Virtual networks for providers

Cisco will wrap virtual private network technology into the "brains" for the firm's network routing and switching devices.

2 min read
Cisco Systems will wrap technology for creating secure tunnels for information delivery across internal corporate network links or through the Net into its Inter-networking Operating System (IOS), the "brains" for the company's wide range of network routing and switching devices.

The often hyped technology, commonly referred to as virtual private networks (VPN), uses a series of protocols to set a secure connection between a central site and a remote office on a shared service provider network or between two sites over the Net, for example.

This is accomplished in Cisco's case via support for two protocols: IPSec, which has been available since April, and the layer 2 tunneling protocol, or L2TP, which has now been added to IOS, according to the company.

Using IOS along with Cisco's policy-based network management software package, users can extend the same policies for their central network across a VPN link to allow third parties to access internal information securely in a set-up sometimes called an "extranet."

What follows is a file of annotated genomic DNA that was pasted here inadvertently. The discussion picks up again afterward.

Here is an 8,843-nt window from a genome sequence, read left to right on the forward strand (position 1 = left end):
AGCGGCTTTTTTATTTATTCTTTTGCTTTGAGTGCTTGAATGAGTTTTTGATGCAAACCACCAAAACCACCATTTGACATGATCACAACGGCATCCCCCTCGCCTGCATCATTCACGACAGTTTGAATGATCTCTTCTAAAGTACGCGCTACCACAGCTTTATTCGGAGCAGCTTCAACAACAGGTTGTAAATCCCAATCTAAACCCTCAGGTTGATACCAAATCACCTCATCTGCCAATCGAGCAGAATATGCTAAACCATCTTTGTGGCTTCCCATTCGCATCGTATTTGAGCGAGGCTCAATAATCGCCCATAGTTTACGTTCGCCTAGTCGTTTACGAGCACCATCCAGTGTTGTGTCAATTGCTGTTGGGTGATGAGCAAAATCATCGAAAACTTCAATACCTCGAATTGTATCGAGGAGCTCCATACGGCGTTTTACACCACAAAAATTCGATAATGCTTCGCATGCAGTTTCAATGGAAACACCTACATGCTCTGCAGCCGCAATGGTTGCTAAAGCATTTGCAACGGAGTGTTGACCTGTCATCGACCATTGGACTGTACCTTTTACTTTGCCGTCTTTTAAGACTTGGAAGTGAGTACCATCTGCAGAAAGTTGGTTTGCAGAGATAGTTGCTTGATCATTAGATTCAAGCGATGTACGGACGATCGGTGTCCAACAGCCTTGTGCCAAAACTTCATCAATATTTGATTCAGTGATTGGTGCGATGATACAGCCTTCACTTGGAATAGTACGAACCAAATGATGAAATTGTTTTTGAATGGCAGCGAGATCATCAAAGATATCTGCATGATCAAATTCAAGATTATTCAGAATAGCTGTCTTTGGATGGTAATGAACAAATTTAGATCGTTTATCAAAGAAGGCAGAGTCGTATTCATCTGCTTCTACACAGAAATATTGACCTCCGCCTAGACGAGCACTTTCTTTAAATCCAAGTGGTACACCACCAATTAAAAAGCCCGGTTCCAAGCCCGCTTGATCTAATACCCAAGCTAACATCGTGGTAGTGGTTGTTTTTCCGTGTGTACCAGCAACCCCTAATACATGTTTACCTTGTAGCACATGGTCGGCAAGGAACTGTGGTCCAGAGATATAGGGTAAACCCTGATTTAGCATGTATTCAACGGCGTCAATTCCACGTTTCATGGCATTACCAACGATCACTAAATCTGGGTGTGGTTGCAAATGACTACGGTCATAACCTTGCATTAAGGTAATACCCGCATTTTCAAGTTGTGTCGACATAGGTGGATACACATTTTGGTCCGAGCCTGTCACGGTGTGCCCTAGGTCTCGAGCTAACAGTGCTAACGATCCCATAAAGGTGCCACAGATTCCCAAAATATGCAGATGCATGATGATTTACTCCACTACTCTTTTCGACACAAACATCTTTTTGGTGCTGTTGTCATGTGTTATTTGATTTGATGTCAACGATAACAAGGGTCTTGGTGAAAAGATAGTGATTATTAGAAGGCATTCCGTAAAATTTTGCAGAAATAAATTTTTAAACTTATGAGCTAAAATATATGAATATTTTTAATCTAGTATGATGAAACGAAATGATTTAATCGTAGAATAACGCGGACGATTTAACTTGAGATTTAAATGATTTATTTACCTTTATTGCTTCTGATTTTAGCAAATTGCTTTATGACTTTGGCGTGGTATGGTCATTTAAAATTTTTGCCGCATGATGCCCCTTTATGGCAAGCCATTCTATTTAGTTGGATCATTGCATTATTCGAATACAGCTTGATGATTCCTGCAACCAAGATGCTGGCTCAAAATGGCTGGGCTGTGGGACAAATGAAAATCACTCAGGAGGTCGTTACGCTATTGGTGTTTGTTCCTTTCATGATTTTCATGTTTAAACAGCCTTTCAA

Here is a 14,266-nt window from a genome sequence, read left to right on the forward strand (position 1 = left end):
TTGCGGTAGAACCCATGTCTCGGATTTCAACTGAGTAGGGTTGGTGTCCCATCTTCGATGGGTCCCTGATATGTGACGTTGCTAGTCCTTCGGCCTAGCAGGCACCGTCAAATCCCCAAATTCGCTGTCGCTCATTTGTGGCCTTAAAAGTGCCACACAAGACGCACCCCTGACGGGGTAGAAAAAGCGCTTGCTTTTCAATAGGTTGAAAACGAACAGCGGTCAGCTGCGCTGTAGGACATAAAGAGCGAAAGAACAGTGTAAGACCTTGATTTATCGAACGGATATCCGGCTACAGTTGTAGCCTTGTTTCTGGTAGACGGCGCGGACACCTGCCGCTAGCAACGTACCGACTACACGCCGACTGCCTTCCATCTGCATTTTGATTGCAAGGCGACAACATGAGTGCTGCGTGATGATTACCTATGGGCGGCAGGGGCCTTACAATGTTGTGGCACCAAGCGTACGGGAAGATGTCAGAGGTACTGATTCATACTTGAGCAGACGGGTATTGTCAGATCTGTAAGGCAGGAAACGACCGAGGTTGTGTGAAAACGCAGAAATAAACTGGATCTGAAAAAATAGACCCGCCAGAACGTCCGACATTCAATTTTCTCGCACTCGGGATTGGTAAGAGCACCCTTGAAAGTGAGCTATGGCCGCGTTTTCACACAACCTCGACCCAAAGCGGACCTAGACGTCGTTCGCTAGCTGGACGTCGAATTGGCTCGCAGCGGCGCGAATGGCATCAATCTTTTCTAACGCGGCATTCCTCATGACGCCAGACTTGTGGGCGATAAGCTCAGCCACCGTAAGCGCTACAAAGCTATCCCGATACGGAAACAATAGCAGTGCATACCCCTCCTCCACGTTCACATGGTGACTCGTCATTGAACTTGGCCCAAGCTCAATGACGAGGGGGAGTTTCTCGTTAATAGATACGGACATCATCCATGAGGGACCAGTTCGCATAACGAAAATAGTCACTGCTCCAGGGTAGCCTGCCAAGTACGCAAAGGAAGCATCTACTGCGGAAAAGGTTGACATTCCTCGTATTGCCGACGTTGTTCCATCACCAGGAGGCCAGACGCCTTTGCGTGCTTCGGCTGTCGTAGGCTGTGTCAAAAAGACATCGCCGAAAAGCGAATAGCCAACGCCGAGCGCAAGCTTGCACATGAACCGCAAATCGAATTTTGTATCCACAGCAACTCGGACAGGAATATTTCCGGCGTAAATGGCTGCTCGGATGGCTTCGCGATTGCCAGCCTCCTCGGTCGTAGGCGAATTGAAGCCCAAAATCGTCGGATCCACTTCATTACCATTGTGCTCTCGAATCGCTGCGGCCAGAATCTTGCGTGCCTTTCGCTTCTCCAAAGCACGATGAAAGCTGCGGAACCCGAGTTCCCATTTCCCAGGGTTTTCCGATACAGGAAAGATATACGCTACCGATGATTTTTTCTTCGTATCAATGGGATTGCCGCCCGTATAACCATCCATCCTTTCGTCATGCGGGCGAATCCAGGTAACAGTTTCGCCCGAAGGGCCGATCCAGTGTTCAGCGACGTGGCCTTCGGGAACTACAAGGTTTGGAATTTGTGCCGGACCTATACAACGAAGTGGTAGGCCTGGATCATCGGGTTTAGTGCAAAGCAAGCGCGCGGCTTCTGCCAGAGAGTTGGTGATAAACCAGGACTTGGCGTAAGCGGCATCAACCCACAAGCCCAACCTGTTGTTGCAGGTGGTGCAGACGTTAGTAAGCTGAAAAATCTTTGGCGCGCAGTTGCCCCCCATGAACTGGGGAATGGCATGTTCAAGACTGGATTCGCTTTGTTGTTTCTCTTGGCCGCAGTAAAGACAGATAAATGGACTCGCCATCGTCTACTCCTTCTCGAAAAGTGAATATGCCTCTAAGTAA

The technology allows service providers to offer a variety of value-added services that they can then use to differentiate themselves in a crowded marketplace, according to the company.

Given the large installed base of Cisco equipment and accompanying IOS software, the move to add VPN functionality could give the nascent market a boost, according to analysts.

"Availability of VPN features as part of a Cisco infrastructure may induce users to implement these features more aggressively than they would have if the implementation required adding products from other vendors, particularly add-on specialty products," stated a report released by Larry Dietz, a principal analyst with market watcher Current Analysis.

"To get their share of the market, other vendors will have to position their products as not only better, but as extremely to install and support," the report added.

Use of VPNs also holds the promise of reducing charges related to leased lines or long-distance rates, though the technology is far from wide adoption so far, according to several technology research firms.

Separately, Cisco rival 3Com announced a series of new support programs, available immediately, intended to make it easier for corporate customers and network service providers to deploy VPN services across their networks. New offerings include VPN project management, design and configuration, installation, and implementation, among other support services.